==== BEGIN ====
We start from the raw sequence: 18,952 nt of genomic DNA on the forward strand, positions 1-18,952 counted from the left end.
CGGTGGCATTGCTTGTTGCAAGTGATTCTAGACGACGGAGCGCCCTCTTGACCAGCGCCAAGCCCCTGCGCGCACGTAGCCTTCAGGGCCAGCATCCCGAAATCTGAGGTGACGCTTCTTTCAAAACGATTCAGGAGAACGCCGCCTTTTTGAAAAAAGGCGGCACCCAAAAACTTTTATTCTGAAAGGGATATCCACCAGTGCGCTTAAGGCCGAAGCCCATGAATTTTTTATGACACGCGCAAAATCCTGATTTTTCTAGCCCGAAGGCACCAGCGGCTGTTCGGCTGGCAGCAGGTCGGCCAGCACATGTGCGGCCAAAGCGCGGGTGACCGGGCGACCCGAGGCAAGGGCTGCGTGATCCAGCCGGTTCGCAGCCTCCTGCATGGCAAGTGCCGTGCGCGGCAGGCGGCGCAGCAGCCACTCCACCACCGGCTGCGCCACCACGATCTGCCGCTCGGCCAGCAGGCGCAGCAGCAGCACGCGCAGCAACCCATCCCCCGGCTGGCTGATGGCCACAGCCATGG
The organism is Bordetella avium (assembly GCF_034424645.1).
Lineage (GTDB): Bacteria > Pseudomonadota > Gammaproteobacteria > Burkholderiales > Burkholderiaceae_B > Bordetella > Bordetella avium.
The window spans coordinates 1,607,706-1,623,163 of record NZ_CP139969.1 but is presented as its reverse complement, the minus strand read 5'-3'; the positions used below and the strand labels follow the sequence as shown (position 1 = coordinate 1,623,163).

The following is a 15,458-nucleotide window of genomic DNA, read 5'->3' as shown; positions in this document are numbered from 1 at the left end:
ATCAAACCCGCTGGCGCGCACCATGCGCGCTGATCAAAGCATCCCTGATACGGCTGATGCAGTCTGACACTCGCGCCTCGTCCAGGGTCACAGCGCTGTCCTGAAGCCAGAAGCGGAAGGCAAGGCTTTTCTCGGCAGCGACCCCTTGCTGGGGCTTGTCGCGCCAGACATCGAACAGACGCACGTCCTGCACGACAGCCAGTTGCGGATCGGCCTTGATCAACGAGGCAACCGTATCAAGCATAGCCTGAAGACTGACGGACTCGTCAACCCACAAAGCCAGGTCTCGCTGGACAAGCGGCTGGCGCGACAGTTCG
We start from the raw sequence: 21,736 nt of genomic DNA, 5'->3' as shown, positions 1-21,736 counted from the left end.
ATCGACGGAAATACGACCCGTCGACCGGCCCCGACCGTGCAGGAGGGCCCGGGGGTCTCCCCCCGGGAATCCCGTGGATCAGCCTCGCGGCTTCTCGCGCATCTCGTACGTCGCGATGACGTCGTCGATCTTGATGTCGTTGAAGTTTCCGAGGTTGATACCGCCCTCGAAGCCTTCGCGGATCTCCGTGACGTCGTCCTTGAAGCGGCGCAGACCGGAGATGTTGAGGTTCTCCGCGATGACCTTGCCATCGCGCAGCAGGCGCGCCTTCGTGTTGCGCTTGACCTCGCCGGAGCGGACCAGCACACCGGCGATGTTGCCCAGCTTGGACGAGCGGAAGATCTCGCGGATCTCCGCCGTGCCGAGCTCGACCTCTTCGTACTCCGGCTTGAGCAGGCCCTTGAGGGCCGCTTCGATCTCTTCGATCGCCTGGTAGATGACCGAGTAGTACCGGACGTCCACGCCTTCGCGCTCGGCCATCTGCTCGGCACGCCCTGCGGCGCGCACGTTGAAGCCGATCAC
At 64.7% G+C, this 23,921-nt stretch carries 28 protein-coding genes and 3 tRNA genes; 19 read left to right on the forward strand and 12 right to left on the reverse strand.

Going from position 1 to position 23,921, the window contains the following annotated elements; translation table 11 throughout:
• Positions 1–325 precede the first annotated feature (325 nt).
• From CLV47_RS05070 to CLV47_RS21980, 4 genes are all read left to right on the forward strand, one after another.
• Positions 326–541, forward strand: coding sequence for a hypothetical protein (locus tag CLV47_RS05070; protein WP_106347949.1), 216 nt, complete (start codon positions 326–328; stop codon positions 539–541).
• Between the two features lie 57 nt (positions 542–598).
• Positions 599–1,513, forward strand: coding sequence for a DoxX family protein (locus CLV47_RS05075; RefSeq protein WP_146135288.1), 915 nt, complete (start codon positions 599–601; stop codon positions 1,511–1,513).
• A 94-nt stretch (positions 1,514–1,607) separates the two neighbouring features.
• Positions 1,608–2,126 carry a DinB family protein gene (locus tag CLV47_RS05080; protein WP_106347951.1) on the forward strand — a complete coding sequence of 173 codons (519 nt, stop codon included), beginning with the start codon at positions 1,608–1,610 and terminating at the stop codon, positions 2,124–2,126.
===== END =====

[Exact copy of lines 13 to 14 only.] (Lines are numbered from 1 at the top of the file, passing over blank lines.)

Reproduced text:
• From CLV47_RS05070 to CLV47_RS21980, 4 genes are all read left to right on the forward strand, one after another.
• Positions 326–541, forward strand: coding sequence for a hypothetical protein (locus tag CLV47_RS05070; protein WP_106347949.1), 216 nt, complete (start codon positions 326–328; stop codon positions 539–541).